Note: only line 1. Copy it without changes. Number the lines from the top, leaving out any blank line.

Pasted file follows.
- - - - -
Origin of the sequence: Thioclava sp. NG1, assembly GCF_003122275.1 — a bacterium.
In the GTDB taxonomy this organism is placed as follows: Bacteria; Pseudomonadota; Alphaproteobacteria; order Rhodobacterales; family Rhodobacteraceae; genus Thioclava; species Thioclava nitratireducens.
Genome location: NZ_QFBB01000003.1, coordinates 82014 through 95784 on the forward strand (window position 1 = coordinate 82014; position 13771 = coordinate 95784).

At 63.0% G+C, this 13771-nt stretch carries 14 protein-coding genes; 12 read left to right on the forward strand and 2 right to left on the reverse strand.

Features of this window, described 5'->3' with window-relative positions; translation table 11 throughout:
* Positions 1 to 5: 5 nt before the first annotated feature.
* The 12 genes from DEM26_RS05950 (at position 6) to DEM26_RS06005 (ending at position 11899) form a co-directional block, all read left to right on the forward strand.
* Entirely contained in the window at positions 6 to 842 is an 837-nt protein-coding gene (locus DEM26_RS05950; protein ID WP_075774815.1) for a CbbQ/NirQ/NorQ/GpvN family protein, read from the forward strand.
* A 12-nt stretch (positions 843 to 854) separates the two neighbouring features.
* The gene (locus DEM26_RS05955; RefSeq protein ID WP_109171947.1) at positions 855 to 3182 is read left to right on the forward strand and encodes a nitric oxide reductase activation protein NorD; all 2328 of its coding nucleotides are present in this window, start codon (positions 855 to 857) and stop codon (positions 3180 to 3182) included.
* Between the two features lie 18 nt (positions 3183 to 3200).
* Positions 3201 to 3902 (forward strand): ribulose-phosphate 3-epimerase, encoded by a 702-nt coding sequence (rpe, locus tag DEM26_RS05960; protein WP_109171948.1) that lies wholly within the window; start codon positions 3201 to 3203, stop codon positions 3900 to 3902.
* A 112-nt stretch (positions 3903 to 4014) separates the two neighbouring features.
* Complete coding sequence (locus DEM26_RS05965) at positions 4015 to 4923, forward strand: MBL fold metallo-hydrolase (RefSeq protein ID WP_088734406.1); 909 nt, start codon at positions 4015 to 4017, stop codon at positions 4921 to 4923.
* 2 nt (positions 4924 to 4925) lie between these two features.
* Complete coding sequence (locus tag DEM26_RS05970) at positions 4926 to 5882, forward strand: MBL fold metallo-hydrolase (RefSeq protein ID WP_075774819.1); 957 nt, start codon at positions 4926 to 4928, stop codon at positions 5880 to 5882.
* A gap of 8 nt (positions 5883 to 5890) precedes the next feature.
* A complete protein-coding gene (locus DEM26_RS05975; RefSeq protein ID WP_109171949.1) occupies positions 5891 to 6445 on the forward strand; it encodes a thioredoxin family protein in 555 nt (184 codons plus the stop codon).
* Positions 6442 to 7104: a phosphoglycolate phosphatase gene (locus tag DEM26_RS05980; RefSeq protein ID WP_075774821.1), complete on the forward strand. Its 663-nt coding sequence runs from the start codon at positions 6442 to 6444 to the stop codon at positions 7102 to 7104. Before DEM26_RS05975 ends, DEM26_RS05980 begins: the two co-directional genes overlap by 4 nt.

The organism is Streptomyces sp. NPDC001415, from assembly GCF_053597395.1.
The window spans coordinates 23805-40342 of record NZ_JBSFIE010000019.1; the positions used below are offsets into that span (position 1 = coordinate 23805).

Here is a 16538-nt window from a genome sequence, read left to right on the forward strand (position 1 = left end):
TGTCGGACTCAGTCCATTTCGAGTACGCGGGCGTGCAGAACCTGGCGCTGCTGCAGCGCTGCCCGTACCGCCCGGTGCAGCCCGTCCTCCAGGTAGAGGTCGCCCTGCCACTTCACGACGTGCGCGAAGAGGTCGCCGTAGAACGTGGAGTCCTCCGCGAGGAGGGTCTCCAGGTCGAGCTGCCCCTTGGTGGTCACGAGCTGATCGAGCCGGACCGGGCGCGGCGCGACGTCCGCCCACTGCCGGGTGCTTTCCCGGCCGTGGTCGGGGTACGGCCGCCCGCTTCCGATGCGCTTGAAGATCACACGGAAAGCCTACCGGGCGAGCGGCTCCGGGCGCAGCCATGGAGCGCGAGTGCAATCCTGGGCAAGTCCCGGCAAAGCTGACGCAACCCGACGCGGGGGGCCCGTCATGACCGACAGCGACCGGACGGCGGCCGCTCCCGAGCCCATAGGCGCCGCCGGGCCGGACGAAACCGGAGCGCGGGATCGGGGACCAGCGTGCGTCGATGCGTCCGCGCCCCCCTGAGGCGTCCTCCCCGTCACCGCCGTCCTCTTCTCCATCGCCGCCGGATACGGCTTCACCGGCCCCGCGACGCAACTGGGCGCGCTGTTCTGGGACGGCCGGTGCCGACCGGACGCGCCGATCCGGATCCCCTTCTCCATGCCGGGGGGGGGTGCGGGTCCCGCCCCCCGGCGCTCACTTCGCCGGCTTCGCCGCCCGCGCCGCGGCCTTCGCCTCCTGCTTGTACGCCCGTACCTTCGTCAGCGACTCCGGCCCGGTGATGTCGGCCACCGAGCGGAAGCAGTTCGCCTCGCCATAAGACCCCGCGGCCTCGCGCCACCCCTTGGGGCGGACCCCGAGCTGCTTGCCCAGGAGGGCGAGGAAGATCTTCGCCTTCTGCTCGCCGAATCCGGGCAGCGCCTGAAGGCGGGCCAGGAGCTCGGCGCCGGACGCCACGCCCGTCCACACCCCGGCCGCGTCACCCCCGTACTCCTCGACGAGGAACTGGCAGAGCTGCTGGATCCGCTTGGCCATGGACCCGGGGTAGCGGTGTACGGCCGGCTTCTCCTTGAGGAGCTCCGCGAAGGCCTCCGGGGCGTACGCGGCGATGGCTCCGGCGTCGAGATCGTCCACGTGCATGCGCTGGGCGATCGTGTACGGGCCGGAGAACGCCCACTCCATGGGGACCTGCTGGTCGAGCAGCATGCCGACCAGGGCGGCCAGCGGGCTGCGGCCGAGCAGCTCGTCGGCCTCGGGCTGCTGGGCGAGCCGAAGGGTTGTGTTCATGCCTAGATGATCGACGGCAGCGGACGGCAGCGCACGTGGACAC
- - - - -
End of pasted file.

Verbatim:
Origin of the sequence: Thioclava sp. NG1, assembly GCF_003122275.1 — a bacterium.